Seen as the top challenger for Botswana’s biggest bank, ABSA Bank Botswana, is seeing red, with the bank warning shareholders that profit will fall on the back of increases in credit impairments.
The second largest commercial bank on Thursday warned that consolidated year end results for the year ended 31 December 2020 will be substantially lower than the results reported for the year ended 31 December 2019. Profit before tax is expected to be lower by between 40 – 50 percent (approximately P271 million to BWP339 million) than that reported for the year ended 31 December 2019, which amounted to P678 million.
“The outbreak of Covid-19 has had a significant impact on the economy and business community across different industries at large. The impact has been significant on the Company’s credit impairment provisions line given the size of the business as well the strategies deployed to support the Company’s customers during this difficult time, through extension of payment holidays and other relief programs. This increase in credit impairments provisions has materially impacted the company’s profit before tax in comparison to prior year results,” the bank said in a cautionary notice to shareholders.
The expected fall in profit will not shock market observes following last year’s tough operating environment, which led to a 70 percent drop in half year profit. For the six months ended 30 June 2020, ABSA reported profit after tax amounting to P90, which was a fall from 2019’s half year profit of P298.7 million.
The decline in profitability is a new territory for ABSA Botswana, formerly Barclays Bank Botswana, which has been resilient over the years when local commercial banks’ profitability was under pressure following the Bank of Botswana’s moratorium on bank charges which was implemented between 2014 and 2016, banning banks from raising bank fees during the period.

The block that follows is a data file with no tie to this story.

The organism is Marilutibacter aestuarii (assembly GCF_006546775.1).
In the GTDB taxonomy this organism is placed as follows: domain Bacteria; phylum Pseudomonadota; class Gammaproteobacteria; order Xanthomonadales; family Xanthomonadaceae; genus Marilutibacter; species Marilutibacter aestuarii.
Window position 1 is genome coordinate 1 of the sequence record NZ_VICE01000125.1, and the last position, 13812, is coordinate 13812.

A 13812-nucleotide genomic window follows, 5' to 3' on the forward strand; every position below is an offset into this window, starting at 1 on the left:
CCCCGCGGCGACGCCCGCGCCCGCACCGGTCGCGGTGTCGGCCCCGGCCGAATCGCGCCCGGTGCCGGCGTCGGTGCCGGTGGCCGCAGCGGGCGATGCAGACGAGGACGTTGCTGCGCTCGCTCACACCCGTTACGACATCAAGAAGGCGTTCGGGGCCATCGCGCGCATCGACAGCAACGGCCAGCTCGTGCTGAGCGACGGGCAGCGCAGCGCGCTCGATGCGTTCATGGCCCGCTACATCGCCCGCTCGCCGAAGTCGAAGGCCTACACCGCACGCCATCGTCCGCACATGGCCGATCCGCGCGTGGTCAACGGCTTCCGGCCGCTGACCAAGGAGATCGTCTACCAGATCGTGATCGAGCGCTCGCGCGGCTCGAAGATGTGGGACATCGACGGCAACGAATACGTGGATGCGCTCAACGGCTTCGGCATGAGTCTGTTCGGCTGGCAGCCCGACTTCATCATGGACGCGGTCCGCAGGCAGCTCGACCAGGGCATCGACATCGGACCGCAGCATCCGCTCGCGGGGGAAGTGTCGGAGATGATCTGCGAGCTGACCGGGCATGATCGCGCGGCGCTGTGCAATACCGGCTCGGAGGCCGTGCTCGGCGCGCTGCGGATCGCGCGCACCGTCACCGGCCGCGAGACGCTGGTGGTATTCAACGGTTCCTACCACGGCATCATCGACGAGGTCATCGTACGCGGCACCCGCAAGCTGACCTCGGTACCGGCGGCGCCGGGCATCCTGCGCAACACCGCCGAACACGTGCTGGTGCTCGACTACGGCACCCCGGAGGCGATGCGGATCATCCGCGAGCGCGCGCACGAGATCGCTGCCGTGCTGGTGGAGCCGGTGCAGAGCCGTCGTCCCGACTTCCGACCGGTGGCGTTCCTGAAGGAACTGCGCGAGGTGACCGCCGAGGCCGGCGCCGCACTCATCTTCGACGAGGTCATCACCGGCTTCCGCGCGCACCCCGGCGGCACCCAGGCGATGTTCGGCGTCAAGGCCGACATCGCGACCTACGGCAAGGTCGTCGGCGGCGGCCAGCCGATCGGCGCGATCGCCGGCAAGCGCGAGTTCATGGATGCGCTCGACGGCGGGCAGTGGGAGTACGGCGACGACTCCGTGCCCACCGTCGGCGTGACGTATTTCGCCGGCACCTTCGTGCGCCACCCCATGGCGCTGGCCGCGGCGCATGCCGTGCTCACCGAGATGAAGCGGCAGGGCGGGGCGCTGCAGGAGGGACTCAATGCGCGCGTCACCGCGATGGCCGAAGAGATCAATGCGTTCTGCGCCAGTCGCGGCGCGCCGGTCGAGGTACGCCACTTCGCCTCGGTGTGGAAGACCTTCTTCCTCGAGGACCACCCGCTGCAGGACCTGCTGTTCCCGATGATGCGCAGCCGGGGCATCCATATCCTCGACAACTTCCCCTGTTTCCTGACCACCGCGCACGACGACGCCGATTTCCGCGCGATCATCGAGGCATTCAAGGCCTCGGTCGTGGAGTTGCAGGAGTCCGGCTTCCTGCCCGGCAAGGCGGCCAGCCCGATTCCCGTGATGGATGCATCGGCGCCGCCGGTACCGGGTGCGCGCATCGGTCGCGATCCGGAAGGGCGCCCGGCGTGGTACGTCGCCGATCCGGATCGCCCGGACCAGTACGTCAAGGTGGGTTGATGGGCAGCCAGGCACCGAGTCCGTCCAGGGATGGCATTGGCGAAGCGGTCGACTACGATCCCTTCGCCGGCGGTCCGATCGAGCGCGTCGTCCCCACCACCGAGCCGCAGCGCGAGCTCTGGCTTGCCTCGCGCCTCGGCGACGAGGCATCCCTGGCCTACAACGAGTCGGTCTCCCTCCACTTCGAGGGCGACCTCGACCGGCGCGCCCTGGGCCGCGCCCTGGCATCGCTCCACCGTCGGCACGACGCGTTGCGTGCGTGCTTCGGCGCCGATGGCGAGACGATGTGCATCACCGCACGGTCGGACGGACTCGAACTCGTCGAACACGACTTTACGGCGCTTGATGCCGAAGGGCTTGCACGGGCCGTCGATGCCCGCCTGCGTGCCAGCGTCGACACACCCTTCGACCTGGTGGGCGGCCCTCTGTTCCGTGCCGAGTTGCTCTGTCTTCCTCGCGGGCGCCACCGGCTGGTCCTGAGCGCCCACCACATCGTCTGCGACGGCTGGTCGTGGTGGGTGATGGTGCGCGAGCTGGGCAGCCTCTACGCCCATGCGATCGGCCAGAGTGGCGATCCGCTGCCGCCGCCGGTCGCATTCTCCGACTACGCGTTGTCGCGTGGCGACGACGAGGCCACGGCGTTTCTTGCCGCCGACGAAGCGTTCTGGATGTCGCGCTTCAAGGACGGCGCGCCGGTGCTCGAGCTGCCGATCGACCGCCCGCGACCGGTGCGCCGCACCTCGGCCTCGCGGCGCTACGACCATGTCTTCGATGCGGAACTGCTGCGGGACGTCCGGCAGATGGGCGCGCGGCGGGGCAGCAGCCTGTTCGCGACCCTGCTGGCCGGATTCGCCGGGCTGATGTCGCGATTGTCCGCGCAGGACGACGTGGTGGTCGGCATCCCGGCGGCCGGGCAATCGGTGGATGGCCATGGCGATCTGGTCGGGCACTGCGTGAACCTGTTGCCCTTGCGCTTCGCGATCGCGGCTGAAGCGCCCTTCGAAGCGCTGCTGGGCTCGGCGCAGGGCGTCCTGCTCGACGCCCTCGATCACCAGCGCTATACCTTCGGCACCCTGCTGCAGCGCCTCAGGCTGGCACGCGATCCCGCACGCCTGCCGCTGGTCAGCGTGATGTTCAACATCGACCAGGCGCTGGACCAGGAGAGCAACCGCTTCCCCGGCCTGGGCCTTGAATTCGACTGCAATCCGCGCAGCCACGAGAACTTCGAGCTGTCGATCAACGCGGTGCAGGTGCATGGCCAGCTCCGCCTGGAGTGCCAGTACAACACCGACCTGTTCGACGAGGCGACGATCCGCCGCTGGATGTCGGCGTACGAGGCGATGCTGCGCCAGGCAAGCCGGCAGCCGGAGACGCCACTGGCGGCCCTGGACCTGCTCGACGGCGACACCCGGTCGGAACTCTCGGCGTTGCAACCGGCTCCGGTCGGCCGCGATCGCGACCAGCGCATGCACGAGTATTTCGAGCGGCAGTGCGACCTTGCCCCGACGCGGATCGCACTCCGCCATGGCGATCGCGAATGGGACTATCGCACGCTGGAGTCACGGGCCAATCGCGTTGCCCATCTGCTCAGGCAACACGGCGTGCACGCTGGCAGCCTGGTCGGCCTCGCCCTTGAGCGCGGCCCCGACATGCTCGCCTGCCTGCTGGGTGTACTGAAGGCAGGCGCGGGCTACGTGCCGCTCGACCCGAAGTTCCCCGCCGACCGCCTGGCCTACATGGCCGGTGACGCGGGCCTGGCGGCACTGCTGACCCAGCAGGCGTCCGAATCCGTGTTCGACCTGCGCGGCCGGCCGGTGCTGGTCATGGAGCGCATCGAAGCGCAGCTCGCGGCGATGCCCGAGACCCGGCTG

The top two bank showed strength in that period, delivering pleasing set of results that propelled it to the second biggest bank in the country after surpassing Standard Chartered Bank Botswana, which for a long time was the second contender to the throne after First National Bank Botswana (FNBB), which remains the leader.
Still, FNBB is feeling the Covid blues, losing a quarter of its profit also due to increase in credit impairments. According to the bank’s financials that cover the six months period to December 2020, income from operations fell by 14 percent to P1 billion following a 15 percent reduction in interest income to P713 million, a 4 percent drop in non-interest income to P638.9 million, and a 16 percent increase in loan impairments to P199 million dragged the bank’s performance.
Though operating expenses reduced by 8 percent to P298.3 million and employee benefits were down by 3 percent to P292.8 million, FNBB’s profit before tax tumbled by 23 percent to P419 million.
On the green side, Standard Chartered Bank, seems to be clawing its way up. The bank also known as Stanchart, announced to shareholders that the consolidated profit before tax for the year ended 31st December 2020 will approximately be between 42 percent to 47 percent (P29.2 million to P32.5 million) higher than the P69.6 million reported for the year ended 31st December 2019.
The Covid-19 defying performance was set in motion last year when Stanchart pressed ahead with stellar performance despite the disruptions brought by interventions aimed at containing the spread of the virus.
In September 2020, the bank reported that the financials for the six months ended 30 June 2020 defied expectations. The operating income was up by 14 percent to P384.2 million, and though expenses rose slightly by 5 percent to P308.4 million, Stanchart delivered a strong profit after tax, up from 2019’s P27 million to P90 million.
Stanchart, which has been operating in Botswana since 1897 fell from the list of the top three most profitable banks in the country in 2017 when it posted a P232 million loss, hit by massive credit impairments from the closure of the BCL mines – one of the bank’s top clients. The steep loss was in contrast to the P79.7 million profit made in 2016, which of course was also a sign of the bank’s declining bottom line performance – falling from the highs of P319.2 million made in 2014, before plunging to P47.4 million in 2015.